So I’m Engaged: Wherefore Art Thou, God?

In my opinion, getting married as a religious person is much easier than getting married as an Atheist or an Agnostic because deciding who is going to officiate the ceremony is so filled with confusion, it would just be simpler to say, “Well I guess Father Tom will take care of business.”

I am not religious. I don’t not believe in something bigger than, you know, this life, but I just haven’t decided how God figures into that yet. I also don’t understand this need for people to know what happens after we die — whether we rot into the soil or go to heaven and have sex with virgins — because how can you be sure about either and also? Isn’t it kind of exciting not knowing?

I’m the kind of “spiritual” person who goes to yoga and chants not because it makes me feel in touch with the Divine, but because it puts me in the kind of calm mood I need to be in so I can make it through an hour and a half of extreme bendy-ness.

Anyway, I’m the kind of “spiritual” person who goes to yoga and chants not because it makes me feel in touch with the Divine for an hour, but because it puts me in the kind of calm mood I need in order to barely make it through an hour and a half of extreme bendy-ness. After 9/11 I went to church once and tried to pray, mainly because I was totally effing scared and had the paranoid feeling that maybe if I did my part with the whole praying thing, the terrorists would leave us alone. They have, so far, but I don’t think that’s because of my pathetic attempt at asking favors from God.

I wasn’t raised religiously. My mom went to Catholic School as a kid and has done some really amazing art work that she says deals with her issues with Catholicism. I don’t think my dad had the best impressions of religion as a kid because he never really talked about organized religion with us as a positive thing, though he always had a Buddha or two, as well as an icon of Shiva, a Hindu deity, around the house. My brother is an atheist and thinks any kind of religion is looney tunes.

The man-friend (fyi, that is my new name for him on this site, as I recently looked up feef, the term I was using and thought I had made up, on Urban Dictionary and realized it was defined as “a combination of socks, two rubber gloves,and some tape used to simulate a vagina”) was raised with religion. He went to Catholic school and his parents attend church fairly often. He has had the same priest for many years, an Irish man who has come to dinner when I’ve visited and seems super jolly and sweet n the way you’d expect an old Irish guy to be. M. doesn’t feel like he’s a member of the Catholic Church anymore, as he disagrees with many of their policies, but still goes to Church at his parents behest (sometimes happily, more often begrudgingly) and says he definitely believes in God. He recently told me that he believes in God because he’s been touched by God. As someone who is a little less convinced of God, I’m not sure what that could feel like, but it sounds kind of great.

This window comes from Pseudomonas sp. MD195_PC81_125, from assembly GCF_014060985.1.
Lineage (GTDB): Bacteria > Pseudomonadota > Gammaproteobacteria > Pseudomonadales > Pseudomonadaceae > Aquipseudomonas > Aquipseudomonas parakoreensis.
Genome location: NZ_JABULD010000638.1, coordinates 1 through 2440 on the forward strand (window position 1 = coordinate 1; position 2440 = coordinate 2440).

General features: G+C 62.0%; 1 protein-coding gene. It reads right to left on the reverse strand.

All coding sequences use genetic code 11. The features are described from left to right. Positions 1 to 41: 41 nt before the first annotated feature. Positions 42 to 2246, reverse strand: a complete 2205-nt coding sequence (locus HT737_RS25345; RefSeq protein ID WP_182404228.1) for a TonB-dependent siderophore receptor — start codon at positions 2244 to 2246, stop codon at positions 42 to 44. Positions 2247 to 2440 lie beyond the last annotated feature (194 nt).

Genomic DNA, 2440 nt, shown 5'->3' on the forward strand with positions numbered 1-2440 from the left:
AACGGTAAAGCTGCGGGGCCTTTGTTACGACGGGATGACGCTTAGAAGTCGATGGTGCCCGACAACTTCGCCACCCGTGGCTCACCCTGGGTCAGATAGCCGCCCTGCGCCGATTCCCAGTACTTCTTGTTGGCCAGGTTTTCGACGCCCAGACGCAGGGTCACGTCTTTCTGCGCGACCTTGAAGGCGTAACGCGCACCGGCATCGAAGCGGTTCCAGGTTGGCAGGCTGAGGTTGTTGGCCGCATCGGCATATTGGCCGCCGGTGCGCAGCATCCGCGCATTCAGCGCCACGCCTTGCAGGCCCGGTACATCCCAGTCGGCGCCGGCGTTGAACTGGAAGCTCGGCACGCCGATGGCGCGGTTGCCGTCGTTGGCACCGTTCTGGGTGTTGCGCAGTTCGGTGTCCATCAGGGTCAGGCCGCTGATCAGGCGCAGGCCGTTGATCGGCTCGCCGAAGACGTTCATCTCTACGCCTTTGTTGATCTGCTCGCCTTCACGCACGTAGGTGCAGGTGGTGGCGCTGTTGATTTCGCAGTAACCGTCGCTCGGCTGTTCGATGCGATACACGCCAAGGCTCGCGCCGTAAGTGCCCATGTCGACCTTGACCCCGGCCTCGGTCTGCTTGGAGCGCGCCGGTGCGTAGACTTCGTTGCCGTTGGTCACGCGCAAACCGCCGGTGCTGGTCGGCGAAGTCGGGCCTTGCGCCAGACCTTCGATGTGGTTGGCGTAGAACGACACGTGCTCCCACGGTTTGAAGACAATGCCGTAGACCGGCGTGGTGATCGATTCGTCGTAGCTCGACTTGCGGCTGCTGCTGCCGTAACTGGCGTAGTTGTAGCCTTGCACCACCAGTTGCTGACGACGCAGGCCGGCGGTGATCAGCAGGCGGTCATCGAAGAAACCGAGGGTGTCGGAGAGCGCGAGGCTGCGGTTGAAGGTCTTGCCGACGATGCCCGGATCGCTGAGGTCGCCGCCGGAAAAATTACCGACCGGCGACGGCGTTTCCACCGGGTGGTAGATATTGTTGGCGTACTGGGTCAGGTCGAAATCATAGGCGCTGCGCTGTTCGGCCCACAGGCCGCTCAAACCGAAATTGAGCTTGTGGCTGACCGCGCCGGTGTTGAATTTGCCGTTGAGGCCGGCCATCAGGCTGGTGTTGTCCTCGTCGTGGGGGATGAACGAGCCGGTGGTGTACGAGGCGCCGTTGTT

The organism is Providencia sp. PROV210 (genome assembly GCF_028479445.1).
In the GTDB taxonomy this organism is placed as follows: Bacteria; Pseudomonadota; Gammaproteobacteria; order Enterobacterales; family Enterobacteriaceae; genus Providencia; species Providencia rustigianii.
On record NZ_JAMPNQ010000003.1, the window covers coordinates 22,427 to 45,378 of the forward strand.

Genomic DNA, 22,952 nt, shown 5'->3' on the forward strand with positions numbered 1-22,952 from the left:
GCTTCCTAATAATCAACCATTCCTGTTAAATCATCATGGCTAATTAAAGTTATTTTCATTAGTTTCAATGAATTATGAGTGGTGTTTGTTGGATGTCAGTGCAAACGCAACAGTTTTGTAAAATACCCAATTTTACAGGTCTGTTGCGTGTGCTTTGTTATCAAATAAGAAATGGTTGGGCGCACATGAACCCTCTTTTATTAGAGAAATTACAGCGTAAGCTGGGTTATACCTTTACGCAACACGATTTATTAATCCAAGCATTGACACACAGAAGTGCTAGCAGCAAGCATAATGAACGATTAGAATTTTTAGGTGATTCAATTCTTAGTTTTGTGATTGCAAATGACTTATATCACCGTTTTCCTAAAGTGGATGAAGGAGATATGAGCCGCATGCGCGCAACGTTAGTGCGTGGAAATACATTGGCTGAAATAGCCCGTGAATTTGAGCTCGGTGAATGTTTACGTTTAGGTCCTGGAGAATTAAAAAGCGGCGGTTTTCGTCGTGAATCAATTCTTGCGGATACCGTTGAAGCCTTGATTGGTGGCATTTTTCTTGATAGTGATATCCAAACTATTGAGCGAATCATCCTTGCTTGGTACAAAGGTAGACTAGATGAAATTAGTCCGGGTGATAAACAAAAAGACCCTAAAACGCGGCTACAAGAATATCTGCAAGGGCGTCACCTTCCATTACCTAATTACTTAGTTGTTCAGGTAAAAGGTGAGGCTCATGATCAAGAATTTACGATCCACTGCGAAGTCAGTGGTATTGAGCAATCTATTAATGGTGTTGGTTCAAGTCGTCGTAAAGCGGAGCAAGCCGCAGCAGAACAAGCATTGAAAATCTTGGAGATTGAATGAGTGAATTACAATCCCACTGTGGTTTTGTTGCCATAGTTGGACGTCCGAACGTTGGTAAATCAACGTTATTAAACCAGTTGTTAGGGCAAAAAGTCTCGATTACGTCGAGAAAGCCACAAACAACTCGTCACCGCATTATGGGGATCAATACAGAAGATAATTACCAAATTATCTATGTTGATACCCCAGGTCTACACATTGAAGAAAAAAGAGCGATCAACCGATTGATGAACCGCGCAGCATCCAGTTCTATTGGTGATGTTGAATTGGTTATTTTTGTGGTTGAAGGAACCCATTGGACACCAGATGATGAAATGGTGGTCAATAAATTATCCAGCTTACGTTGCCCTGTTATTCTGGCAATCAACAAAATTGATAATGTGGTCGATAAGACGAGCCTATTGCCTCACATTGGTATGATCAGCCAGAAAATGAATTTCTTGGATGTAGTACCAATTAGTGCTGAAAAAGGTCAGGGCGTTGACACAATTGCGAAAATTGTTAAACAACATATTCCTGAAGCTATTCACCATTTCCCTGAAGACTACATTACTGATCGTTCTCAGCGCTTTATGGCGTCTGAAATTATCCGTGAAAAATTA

So, back to the wedding. We don’t want to have a Catholic wedding, but we don’t want some impersonal justice of the peace to officiate either. Someone who doesn’t know us from the last couple he married? No thanks. Before getting engaged, out of all the pains in the ass I thought planning a wedding could contain, I didn’t really consider this to be one of them. But when you think about it, this person is standing between you and professing that the bond you are forming is permanent (well, permanent-ish) and that role is so essential to the process of getting married, so unforgettable, that it would be nice for them to be worth remembering. At one point I suggested we have a friend get his marriage license through the mail and marry us, but M. thought that was a terrible idea. I also suggested M.’s father because he is a really wonderful public speaker and, clearly, knows us and our relationship well, but M. pointed out that it would be nice for his dad to, you know, be able to relax and have fun that day, not work.

So now we are at a standstill — like the rest of our wedding plans frankly, as we’re still trying to find a location. But this is one of the decisions that’s puzzling me the most, because I know the others — what fanciness of dress, what colors for the bridesmaids, peonies and garden roses or peonies and ranaculus? — will come fairly easily once the locale has been selected. It’s times like these that I wish I did have a more assured perspective on life after death — though I suppose that would be as insincere a reason for believing in God as praying for safety on September 12th.